Choi Soon-sil

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Choi Soon-sil
Born (1956-06-23) 23 June 1956 (age 64)
Kim Young-ho
(m. 1982; div. 1986)

(m. 1995; div. 2014)
ChildrenChung Yoo-ra
Parent(s)Choi Tae-min (father)
Lim Seon-yi (mother)
Korean name
Revised RomanizationChoe Sunsil
McCune–ReischauerCh'oe Sunsil
Birth name
Revised RomanizationChoe Pillyeo
McCune–ReischauerCh'oe P'illyŏ
Legal name
Revised RomanizationChoe Seowon
McCune–ReischauerCh'oe Sŏwŏn

Choi Soon-sil (Korean pronunciation: [t͡ɕʰø.sun.ɕil]; born June 23, 1956) is the prime person of interest in the 2016 South Korean political scandal involving her influence over the 11th President of South Korea, Park Geun-hye.[1][2][3][4][5]

Personal life[edit]

Choi is the daughter of Choi Tae-min, the leader of a cult combining various elements of Buddhism, Christianity, and traditional Korean Shamanism.[6][7] Her ex-husband is President Park's former chief of staff Chung Yoon-hoi, and their daughter is dressage athlete Chung Yoo-ra.[8][9]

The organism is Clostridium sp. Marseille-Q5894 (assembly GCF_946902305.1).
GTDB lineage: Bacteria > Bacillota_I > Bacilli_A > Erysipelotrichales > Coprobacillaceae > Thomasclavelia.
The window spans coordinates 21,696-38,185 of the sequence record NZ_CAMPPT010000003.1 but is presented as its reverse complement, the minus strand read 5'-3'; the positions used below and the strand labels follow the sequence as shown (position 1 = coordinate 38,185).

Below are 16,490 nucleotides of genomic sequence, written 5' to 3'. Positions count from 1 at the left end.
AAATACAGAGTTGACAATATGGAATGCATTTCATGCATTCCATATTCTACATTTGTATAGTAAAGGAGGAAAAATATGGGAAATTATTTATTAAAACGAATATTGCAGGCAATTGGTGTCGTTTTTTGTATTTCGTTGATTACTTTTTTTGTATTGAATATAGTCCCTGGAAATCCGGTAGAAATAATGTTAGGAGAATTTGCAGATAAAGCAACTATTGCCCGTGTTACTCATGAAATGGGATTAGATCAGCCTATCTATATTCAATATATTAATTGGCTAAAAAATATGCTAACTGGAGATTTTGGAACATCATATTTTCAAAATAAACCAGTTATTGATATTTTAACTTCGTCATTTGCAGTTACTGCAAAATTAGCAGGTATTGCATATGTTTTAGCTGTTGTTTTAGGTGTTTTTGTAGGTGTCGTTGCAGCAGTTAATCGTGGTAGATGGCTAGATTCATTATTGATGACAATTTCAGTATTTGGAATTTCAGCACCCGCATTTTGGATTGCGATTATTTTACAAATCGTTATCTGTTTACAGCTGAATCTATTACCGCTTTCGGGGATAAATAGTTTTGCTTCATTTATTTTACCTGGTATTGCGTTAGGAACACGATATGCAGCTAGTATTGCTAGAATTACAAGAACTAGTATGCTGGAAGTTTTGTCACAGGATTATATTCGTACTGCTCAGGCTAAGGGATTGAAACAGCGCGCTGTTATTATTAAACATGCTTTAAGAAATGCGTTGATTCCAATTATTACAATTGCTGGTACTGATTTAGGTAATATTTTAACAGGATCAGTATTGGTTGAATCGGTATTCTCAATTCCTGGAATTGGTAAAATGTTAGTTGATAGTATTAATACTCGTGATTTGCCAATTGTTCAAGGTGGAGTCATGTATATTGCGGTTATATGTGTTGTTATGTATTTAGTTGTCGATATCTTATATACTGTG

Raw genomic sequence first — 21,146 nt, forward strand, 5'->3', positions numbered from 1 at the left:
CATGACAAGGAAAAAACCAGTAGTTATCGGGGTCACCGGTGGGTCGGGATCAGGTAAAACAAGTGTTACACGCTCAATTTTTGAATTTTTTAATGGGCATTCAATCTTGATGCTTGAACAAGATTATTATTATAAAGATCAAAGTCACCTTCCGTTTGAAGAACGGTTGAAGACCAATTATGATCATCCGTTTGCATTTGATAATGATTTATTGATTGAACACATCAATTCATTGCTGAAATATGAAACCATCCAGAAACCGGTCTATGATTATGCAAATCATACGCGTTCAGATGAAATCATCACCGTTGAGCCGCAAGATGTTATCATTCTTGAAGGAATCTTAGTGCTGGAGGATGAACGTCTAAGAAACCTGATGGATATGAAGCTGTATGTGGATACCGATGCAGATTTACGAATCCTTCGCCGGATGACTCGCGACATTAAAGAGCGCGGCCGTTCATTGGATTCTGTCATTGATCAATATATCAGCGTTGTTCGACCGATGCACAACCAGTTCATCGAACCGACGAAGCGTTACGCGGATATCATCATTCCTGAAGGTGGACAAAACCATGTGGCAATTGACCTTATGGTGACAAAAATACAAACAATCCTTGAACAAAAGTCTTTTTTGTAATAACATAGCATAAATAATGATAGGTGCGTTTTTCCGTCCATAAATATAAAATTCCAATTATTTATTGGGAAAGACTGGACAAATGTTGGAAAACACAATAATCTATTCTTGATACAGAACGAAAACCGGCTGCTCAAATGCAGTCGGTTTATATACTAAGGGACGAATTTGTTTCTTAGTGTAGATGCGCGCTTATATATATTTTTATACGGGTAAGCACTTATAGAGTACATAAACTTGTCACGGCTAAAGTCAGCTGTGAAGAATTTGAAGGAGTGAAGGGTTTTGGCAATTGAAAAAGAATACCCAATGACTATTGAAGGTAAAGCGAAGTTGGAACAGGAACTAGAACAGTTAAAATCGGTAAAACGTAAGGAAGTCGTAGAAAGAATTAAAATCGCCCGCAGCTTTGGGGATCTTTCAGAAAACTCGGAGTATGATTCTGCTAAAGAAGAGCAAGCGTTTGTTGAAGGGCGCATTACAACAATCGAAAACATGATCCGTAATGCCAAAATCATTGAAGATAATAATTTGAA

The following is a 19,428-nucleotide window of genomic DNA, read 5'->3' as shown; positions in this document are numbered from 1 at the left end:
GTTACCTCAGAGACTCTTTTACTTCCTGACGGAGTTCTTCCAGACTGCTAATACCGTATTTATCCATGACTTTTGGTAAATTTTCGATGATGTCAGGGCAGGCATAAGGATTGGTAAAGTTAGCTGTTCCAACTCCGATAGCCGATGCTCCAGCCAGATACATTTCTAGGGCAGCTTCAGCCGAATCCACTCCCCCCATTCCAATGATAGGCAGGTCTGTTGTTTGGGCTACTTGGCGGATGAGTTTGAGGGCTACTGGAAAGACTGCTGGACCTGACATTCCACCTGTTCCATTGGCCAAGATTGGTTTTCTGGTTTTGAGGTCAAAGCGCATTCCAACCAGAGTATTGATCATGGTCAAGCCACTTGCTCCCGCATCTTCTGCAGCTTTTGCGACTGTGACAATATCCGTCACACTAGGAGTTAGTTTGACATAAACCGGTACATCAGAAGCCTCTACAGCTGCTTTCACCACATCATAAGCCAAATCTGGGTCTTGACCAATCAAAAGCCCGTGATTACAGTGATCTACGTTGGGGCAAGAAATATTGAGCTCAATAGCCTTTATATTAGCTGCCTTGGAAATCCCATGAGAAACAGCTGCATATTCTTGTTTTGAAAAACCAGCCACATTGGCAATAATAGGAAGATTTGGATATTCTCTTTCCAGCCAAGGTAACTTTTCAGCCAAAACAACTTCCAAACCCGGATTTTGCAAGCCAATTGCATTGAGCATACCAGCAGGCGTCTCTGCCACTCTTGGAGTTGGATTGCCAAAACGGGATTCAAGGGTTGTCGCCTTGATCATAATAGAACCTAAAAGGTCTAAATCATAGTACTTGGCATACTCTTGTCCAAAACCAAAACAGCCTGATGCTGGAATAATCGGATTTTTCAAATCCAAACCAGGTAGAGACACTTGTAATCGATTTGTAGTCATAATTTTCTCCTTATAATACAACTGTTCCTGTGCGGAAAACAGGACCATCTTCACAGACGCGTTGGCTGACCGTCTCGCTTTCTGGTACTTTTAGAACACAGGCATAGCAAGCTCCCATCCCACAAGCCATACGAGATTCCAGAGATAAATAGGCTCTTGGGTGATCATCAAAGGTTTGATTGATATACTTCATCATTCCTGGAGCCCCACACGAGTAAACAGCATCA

Choi Soon-sil was born on June 23, 1956 as the 5th daughter in Choi Tae-min's family. Her mother's name is Im Sun-yi (임선이). She entered Dankook University in 1975, but was reported as an auditor. She married Kim Young-ho (김영호) in 1982 and had a son in 1983. They divorced in 1986. She married Choi Tae-min's former secretary Chung Yoon-hoi in 1995 and had a daughter named Chung Yoo-ra. Soon-sil and Yoon-hoi divorced in 2014.[10]

Choi's relationship with Park Geun-hye is estimated to trace back to 1977. At that time, the National College Student Union, which started from a new mindset to “establish an uptight identity, a determined patriotism and an independent value system”, was founded, and Choi was the president. On June 10, 1977, the union held an opening meeting in Hanyang University. During this event the governor of the Saemaul peace corps was sitting on Park Geun-hye's right side and President Lee Myung-bak was sitting on her left side.[11]